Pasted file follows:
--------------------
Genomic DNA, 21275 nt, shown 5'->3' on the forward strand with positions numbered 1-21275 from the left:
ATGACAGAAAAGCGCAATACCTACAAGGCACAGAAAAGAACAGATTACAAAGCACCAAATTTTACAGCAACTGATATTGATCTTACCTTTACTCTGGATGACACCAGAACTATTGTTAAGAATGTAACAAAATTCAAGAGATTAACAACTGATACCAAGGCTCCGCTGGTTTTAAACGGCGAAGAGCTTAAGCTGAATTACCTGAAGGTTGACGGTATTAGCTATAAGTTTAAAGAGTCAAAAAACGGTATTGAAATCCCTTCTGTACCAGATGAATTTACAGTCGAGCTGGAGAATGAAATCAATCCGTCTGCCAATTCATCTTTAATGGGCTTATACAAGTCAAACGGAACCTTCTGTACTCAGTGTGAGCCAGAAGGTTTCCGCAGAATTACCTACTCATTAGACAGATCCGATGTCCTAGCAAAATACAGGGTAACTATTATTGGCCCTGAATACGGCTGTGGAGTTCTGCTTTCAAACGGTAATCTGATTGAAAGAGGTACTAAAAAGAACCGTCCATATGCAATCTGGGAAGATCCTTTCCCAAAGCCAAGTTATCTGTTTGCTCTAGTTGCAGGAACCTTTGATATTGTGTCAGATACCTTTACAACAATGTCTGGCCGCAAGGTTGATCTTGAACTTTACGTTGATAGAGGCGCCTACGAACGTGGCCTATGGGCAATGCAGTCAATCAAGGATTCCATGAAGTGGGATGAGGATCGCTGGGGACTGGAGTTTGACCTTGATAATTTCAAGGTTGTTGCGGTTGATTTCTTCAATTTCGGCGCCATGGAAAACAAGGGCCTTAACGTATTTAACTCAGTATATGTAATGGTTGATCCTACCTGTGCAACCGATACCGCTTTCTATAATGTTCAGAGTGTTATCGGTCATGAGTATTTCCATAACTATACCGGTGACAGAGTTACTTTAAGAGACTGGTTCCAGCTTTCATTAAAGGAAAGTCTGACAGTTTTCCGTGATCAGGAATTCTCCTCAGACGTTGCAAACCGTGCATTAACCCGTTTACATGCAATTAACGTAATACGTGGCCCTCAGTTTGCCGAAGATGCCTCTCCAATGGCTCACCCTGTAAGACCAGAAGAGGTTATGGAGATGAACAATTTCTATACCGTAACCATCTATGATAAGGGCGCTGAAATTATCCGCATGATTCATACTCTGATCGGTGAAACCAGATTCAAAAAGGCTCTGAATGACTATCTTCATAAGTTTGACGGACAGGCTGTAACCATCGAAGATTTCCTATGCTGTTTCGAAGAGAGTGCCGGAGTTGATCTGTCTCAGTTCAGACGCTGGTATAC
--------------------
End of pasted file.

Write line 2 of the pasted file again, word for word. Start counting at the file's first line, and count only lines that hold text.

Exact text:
ATGACAGAAAAGCGCAATACCTACAAGGCACAGAAAAGAACAGATTACAAAGCACCAAATTTTACAGCAACTGATATTGATCTTACCTTTACTCTGGATGACACCAGAACTATTGTTAAGAATGTAACAAAATTCAAGAGATTAACAACTGATACCAAGGCTCCGCTGGTTTTAAACGGCGAAGAGCTTAAGCTGAATTACCTGAAGGTTGACGGTATTAGCTATAAGTTTAAAGAGTCAAAAAACGGTATTGAAATCCCTTCTGTACCAGATGAATTTACAGTCGAGCTGGAGAATGAAATCAATCCGTCTGCCAATTCATCTTTAATGGGCTTATACAAGTCAAACGGAACCTTCTGTACTCAGTGTGAGCCAGAAGGTTTCCGCAGAATTACCTACTCATTAGACAGATCCGATGTCCTAGCAAAATACAGGGTAACTATTATTGGCCCTGAATACGGCTGTGGAGTTCTGCTTTCAAACGGTAATCTGATTGAAAGAGGTACTAAAAAGAACCGTCCATATGCAATCTGGGAAGATCCTTTCCCAAAGCCAAGTTATCTGTTTGCTCTAGTTGCAGGAACCTTTGATATTGTGTCAGATACCTTTACAACAATGTCTGGCCGCAAGGTTGATCTTGAACTTTACGTTGATAGAGGCGCCTACGAACGTGGCCTATGGGCAATGCAGTCAATCAAGGATTCCATGAAGTGGGATGAGGATCGCTGGGGACTGGAGTTTGACCTTGATAATTTCAAGGTTGTTGCGGTTGATTTCTTCAATTTCGGCGCCATGGAAAACAAGGGCCTTAACGTATTTAACTCAGTATATGTAATGGTTGATCCTACCTGTGCAACCGATACCGCTTTCTATAATGTTCAGAGTGTTATCGGTCATGAGTATTTCCATAACTATACCGGTGACAGAGTTACTTTAAGAGACTGGTTCCAGCTTTCATTAAAGGAAAGTCTGACAGTTTTCCGTGATCAGGAATTCTCCTCAGACGTTGCAAACCGTGCATTAACCCGTTTACATGCAATTAACGTAATACGTGGCCCTCAGTTTGCCGAAGATGCCTCTCCAATGGCTCACCCTGTAAGACCAGAAGAGGTTATGGAGATGAACAATTTCTATACCGTAACCATCTATGATAAGGGCGCTGAAATTATCCGCATGATTCATACTCTGATCGGTGAAACCAGATTCAAAAAGGCTCTGAATGACTATCTTCATAAGTTTGACGGACAGGCTGTAACCATCGAAGATTTCCTATGCTGTTTCGAAGAGAGTGCCGGAGTTGATCTGTCTCAGTTCAGACGCTGGTATAC